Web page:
While it is unfortunate that Lee plays a clear wingman in Showdown In Little Tokyo, Dolph Lundgren is about as fine of a specimen here as ever he was. At arguably the height of his career (with this in 1991 and Universal Soldier just afterwards in 1992), it is refreshing to see this action icon front and center in an honest to God theatrical release. Sure, he’s never been the most charismatic screen presence, but he’s FAR from the least charismatic. And his sense of humor, ridiculous physique, and (in hindsight) amazing tenacity as an action hero, offers a pretty solid anchor on which to dock this vehicle.
Which ultimately brings us to the titular “showdown”. And the movie doesn’t disappoint. There’s plenty of martial arts and gun violence to satiate anyone’s latent bloodlust. There’s a giant fight in a hot bath house (hence all the aforementioned loin cloths) which involves a sumo wrestler (there goes that old “Lester restraint” again), a huge siege on Lundgren’s amazing Japanese-style second home (yep, this is one of those movies where policemen can afford to have second homes that are gorgeous), and a final climax in the midst of a foot parade complete with dragon costumes and fireworks and the most over the top villain death outside of Con Air.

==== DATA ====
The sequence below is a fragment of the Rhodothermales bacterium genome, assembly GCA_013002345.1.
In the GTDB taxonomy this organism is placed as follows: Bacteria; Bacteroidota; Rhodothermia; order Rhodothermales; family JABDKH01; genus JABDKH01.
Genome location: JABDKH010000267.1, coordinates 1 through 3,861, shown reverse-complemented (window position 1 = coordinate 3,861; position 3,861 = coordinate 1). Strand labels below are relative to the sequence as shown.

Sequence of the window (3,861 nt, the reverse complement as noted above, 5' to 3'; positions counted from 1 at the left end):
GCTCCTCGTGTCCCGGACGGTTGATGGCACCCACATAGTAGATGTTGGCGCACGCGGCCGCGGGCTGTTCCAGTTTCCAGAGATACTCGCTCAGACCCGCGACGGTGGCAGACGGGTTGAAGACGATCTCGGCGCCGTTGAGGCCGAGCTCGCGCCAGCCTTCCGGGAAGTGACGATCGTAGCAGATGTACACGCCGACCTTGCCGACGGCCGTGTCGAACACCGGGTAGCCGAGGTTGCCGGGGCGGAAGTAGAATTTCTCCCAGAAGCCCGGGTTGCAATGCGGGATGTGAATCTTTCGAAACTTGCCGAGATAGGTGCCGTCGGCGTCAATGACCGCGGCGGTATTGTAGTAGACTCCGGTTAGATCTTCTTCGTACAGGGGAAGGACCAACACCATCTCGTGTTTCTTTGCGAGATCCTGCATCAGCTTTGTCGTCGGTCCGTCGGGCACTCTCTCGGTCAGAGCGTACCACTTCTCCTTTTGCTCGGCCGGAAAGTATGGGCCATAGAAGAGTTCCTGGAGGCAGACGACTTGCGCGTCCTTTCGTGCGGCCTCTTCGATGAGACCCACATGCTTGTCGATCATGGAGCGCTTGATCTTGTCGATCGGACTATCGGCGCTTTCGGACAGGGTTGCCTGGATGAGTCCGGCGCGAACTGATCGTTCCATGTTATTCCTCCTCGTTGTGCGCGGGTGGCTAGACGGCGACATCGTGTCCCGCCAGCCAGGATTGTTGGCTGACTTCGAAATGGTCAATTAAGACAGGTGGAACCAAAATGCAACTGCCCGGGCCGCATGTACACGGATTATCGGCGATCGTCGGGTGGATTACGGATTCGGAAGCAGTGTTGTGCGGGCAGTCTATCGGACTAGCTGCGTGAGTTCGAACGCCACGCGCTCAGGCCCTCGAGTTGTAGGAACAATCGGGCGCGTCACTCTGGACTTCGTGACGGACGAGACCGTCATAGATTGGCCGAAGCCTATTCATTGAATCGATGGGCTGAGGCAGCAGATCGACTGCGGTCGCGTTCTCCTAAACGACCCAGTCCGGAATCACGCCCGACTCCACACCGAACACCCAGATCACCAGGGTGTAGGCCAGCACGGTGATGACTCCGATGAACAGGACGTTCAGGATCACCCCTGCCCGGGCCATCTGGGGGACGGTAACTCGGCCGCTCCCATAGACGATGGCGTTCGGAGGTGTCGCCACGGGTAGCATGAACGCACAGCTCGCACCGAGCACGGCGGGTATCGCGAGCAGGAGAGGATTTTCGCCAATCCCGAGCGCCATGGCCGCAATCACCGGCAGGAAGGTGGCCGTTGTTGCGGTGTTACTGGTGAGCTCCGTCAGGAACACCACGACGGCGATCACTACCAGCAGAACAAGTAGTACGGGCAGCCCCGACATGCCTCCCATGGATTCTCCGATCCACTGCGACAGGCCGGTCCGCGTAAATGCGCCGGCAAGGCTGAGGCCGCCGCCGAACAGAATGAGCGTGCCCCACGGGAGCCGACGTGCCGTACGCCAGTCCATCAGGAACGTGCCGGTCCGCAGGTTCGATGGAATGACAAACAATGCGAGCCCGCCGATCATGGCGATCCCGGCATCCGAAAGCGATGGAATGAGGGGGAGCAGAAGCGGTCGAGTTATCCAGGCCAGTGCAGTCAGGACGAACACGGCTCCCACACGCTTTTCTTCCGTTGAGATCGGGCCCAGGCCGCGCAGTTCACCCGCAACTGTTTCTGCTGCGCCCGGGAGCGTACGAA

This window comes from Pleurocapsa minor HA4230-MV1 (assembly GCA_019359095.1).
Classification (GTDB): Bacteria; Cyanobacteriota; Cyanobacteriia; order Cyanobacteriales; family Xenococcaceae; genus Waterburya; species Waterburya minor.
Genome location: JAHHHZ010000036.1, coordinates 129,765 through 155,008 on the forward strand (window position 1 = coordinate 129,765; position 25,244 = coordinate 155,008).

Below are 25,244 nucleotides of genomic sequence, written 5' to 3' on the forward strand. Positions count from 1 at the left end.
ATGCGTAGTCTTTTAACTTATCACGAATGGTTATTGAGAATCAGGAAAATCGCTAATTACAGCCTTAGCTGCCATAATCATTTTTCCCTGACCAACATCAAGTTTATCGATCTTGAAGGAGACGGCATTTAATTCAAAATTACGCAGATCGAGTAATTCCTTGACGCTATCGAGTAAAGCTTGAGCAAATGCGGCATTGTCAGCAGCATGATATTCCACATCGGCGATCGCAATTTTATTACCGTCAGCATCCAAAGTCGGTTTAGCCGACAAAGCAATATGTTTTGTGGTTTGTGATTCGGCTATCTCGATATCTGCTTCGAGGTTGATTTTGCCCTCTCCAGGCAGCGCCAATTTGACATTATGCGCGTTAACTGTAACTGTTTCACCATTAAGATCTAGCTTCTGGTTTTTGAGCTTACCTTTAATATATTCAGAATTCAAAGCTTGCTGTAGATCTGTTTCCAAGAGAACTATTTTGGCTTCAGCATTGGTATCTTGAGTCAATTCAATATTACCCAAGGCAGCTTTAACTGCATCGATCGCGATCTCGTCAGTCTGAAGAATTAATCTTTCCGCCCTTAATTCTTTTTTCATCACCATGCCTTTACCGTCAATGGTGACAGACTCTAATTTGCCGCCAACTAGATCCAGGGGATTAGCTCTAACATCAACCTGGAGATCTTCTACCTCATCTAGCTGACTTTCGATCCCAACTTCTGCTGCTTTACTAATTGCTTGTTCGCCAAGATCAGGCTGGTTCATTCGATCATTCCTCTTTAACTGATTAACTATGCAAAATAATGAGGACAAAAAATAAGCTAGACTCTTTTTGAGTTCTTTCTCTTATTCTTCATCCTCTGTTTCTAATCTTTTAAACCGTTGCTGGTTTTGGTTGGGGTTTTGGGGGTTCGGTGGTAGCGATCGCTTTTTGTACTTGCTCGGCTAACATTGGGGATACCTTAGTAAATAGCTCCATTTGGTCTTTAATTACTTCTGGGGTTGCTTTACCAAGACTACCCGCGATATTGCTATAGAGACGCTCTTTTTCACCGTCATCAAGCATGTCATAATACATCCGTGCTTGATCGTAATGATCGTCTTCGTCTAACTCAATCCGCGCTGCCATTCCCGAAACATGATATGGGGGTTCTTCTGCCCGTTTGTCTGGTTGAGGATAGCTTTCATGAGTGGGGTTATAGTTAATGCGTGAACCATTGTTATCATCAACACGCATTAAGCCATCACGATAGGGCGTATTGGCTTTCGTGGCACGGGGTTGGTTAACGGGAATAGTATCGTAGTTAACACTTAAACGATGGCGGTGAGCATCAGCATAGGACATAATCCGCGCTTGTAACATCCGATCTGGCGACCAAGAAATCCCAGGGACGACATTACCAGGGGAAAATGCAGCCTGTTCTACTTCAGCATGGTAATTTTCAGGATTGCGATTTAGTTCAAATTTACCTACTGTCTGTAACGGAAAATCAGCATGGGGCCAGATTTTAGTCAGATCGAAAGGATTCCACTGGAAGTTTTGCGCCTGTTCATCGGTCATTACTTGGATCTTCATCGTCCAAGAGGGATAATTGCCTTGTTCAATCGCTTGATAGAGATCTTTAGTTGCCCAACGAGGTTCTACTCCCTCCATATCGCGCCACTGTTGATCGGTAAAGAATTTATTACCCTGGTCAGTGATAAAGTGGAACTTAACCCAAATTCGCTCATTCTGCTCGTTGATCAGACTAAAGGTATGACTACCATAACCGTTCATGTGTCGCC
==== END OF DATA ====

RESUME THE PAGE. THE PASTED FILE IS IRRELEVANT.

That excess does rankle the 2015 sensibilities at times, most notably in its depiction of women. For instance, in the most egregious offense, to demonstrate just how ruthless Yoshida is, he gets a girl naked and then beheads her. Yeesh. And as if Tia Carrere’s character being a pure damsel in distress doesn’t feel dated enough, Lester also fairly obviously uses a body double to make her character appear naked on screen. This kind of practice feels skeevy, because one assumes that the actress chose not to appear sans clothes in the picture, and that another actress’s breasts, in close up, were likely inserted after the fact to make it look like that very actress. It’s distracting in its glaring obviousness, as well as its inappropriateness. Not that it necessarily forgives anything, but the men are treated as beefy physical specimen here as well, with their skin bared as often as possible, most notably in a torture sequence laden with sweaty pectorals.